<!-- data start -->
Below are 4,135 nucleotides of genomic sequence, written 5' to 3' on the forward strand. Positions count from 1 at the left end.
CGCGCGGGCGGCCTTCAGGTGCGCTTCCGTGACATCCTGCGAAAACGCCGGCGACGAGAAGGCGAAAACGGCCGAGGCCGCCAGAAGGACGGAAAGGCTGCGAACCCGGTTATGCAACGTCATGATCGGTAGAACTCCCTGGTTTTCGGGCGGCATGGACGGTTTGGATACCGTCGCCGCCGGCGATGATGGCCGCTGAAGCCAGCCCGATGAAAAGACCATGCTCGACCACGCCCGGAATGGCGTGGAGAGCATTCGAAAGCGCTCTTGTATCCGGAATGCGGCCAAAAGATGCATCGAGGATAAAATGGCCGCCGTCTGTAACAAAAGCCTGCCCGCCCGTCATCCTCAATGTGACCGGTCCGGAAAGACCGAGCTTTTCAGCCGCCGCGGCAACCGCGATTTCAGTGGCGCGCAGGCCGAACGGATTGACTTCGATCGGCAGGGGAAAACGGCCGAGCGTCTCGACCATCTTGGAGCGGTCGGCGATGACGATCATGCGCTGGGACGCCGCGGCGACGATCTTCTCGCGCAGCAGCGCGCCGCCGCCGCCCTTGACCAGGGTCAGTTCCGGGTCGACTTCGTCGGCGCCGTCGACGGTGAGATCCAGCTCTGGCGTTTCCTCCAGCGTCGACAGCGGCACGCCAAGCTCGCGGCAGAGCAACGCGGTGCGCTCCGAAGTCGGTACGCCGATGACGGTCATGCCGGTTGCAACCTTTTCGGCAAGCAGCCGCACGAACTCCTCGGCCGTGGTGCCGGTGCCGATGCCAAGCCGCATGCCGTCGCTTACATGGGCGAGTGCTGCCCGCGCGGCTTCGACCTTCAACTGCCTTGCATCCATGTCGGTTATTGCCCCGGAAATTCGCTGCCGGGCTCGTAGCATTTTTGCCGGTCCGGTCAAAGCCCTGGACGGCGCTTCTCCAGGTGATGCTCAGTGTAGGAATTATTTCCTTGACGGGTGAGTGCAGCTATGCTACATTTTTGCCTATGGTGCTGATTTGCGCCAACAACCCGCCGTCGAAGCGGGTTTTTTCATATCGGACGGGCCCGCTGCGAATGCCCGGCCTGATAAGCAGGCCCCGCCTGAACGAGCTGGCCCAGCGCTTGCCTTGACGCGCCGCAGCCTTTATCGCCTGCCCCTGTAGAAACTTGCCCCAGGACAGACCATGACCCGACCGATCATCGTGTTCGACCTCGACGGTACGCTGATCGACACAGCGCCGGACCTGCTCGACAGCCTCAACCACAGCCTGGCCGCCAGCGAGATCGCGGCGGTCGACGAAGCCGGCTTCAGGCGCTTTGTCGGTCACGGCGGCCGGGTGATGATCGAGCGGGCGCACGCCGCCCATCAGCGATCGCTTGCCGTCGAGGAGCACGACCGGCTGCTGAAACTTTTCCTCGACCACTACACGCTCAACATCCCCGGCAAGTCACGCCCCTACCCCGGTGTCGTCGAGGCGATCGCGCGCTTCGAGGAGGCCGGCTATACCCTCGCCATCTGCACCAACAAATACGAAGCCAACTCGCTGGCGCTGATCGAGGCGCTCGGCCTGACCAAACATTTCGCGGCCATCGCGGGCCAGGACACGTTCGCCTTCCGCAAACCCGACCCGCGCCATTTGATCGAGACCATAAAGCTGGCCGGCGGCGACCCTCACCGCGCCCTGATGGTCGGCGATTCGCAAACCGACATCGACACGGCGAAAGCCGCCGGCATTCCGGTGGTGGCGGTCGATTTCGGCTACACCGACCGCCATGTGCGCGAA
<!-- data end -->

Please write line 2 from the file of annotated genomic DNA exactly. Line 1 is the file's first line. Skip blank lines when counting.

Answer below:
CGCGCGGGCGGCCTTCAGGTGCGCTTCCGTGACATCCTGCGAAAACGCCGGCGACGAGAAGGCGAAAACGGCCGAGGCCGCCAGAAGGACGGAAAGGCTGCGAACCCGGTTATGCAACGTCATGATCGGTAGAACTCCCTGGTTTTCGGGCGGCATGGACGGTTTGGATACCGTCGCCGCCGGCGATGATGGCCGCTGAAGCCAGCCCGATGAAAAGACCATGCTCGACCACGCCCGGAATGGCGTGGAGAGCATTCGAAAGCGCTCTTGTATCCGGAATGCGGCCAAAAGATGCATCGAGGATAAAATGGCCGCCGTCTGTAACAAAAGCCTGCCCGCCCGTCATCCTCAATGTGACCGGTCCGGAAAGACCGAGCTTTTCAGCCGCCGCGGCAACCGCGATTTCAGTGGCGCGCAGGCCGAACGGATTGACTTCGATCGGCAGGGGAAAACGGCCGAGCGTCTCGACCATCTTGGAGCGGTCGGCGATGACGATCATGCGCTGGGACGCCGCGGCGACGATCTTCTCGCGCAGCAGCGCGCCGCCGCCGCCCTTGACCAGGGTCAGTTCCGGGTCGACTTCGTCGGCGCCGTCGACGGTGAGATCCAGCTCTGGCGTTTCCTCCAGCGTCGACAGCGGCACGCCAAGCTCGCGGCAGAGCAACGCGGTGCGCTCCGAAGTCGGTACGCCGATGACGGTCATGCCGGTTGCAACCTTTTCGGCAAGCAGCCGCACGAACTCCTCGGCCGTGGTGCCGGTGCCGATGCCAAGCCGCATGCCGTCGCTTACATGGGCGAGTGCTGCCCGCGCGGCTTCGACCTTCAACTGCCTTGCATCCATGTCGGTTATTGCCCCGGAAATTCGCTGCCGGGCTCGTAGCATTTTTGCCGGTCCGGTCAAAGCCCTGGACGGCGCTTCTCCAGGTGATGCTCAGTGTAGGAATTATTTCCTTGACGGGTGAGTGCAGCTATGCTACATTTTTGCCTATGGTGCTGATTTGCGCCAACAACCCGCCGTCGAAGCGGGTTTTTTCATATCGGACGGGCCCGCTGCGAATGCCCGGCCTGATAAGCAGGCCCCGCCTGAACGAGCTGGCCCAGCGCTTGCCTTGACGCGCCGCAGCCTTTATCGCCTGCCCCTGTAGAAACTTGCCCCAGGACAGACCATGACCCGACCGATCATCGTGTTCGACCTCGACGGTACGCTGATCGACACAGCGCCGGACCTGCTCGACAGCCTCAACCACAGCCTGGCCGCCAGCGAGATCGCGGCGGTCGACGAAGCCGGCTTCAGGCGCTTTGTCGGTCACGGCGGCCGGGTGATGATCGAGCGGGCGCACGCCGCCCATCAGCGATCGCTTGCCGTCGAGGAGCACGACCGGCTGCTGAAACTTTTCCTCGACCACTACACGCTCAACATCCCCGGCAAGTCACGCCCCTACCCCGGTGTCGTCGAGGCGATCGCGCGCTTCGAGGAGGCCGGCTATACCCTCGCCATCTGCACCAACAAATACGAAGCCAACTCGCTGGCGCTGATCGAGGCGCTCGGCCTGACCAAACATTTCGCGGCCATCGCGGGCCAGGACACGTTCGCCTTCCGCAAACCCGACCCGCGCCATTTGATCGAGACCATAAAGCTGGCCGGCGGCGACCCTCACCGCGCCCTGATGGTCGGCGATTCGCAAACCGACATCGACACGGCGAAAGCCGCCGGCATTCCGGTGGTGGCGGTCGATTTCGGCTACACCGACCGCCATGTGCGCGAA